en

Marileen Dogterom

‘Building a cell from the bottom up’

Bio

Bio

Marileen Dogterom was trained as a theoretical physicist at the University of Groningen. After finishing her thesis in Paris and Princeton, and a post doc position at Bell Labs, she became head of department at the FOM Institute AMOLF in Amsterdam. In 2000 she took up a professorship at Leiden University. She has been professor at TU Delft and Chair of the Department of Bionanoscience since 2014.

POSITION AT:

TU Delft: Bionanoscience
Leiden University: Physics

Putting proteins in a droplet

“What we are researching is how the structures develop that make cell division possible. How the threads form that arrange the chromosomes in the cell nucleus and then pull them to two sides within the cell, enabling the cells to divide. We are attempting to bring together the proteins that form these threads and control this process, to see if we can initiate the process ourselves. We do it in a micro-droplet of water, floating in oil. In that  we bring the proteins together, one by one. It then turns out that with an amazingly small number of proteins, you can build something like a ‘cellular division machine’. The addition of more proteins will rapidly intensify the complexity of the system, making it increasingly realistic.”

Towards a realistic synthetic cell

“Another way of studying cell division is to take a normal cell and ‘unclothe it’, by repeatedly removing one gene (and therefore one protein) from the DNA and then seeing if the cell can still divide. This is more like Craig Venter’s approach, who recently said in a paper that he had been able to trace the DNA of a bacterium back to several hundred genes. It would appear that this number is sufficient to enable the entire cell, including cell division, to function. But these include many genes whose function we do not fully understand. What is so great about this approach is that you build the system from the bottom up, which helps you to understand what the role of each individual protein is.”

“Currently, we are working with around ten proteins, but I think that this will need ultimately to increase by another factor of ten in order to be able to recreate an entire cell. Craig Venter is now working with several hundred genes. I think that, in five or ten years’ time, we will be able to build a realistic synthetic cell, with over a hundred genes, which can divide and maintain itself for several generations.”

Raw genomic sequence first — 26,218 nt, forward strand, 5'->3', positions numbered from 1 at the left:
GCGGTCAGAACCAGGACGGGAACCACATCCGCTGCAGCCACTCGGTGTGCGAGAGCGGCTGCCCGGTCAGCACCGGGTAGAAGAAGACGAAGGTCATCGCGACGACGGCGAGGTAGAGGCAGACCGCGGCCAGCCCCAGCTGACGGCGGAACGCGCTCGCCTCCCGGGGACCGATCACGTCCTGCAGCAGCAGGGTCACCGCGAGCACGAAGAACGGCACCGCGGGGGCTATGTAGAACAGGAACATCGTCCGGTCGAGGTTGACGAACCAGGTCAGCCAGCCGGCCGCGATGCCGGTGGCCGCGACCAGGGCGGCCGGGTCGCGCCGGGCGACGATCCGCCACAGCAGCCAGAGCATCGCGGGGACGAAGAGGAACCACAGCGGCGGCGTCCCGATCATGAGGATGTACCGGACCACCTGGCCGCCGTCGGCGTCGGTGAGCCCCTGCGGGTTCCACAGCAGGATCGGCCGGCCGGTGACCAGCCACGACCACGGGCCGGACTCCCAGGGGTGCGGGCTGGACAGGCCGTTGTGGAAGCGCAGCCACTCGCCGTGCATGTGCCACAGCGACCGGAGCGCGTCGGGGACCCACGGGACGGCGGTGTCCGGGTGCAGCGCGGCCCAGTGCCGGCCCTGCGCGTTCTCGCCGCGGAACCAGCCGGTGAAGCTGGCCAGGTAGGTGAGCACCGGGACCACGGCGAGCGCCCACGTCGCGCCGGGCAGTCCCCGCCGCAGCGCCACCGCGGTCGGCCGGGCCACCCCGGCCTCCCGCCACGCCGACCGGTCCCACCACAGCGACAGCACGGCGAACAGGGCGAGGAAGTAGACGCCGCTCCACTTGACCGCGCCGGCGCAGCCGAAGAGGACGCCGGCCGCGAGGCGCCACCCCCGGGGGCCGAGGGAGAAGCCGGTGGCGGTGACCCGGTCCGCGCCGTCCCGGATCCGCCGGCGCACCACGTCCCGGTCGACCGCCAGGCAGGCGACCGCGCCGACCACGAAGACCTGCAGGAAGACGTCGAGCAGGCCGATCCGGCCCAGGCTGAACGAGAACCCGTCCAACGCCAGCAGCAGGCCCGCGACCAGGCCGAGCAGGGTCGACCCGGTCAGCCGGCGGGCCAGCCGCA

A close-knit community

“Our research is part of a major international initiative. Here in Delft we are working with physicists and biochemists. We also collaborate with Groningen, AMOLF and VU University Amsterdam, Nijmegen and Wageningen. In Groningen, they are conducting research into cell metabolism; AMOLF and VU are exploring gene expression; Nijmegen’s focus is on the thermodynamics of the system and Wageningen is looking at genome engineering. As for real cells, we are working closely with Anna Akhmanova’s group in Utrecht; they are manipulating the same proteins in living cells that we are adding to our micro-droplets. We are also collaborating closely in this field with Leiden and Rotterdam, and within Medical Delta we have a complete close-knit single molecule and cellular biophysics research community, with Thomas Schmidt in Leiden and Claire Wyman in Rotterdam.”

The route, not the destination

“Both of these research lines, synthetic cells and cellular biophysics research, will increasingly grow closer together in the years ahead. It is difficult to predict what impact this will have, but it will definitely result in a much more fundamental understanding of the cell – which is already of significant interest for the medical community. With the synthetic cell, we will soon have a testing system (which I like to compare with a flight simulator), in which we can add or manipulate all kinds of proteins in order to measure their effect. But you need to realise that achieving that ‘thing’ is not really the main aim. On the route towards that, we are learning to understand living systems at a much deeper level. That fundamental understanding can teach us so much.”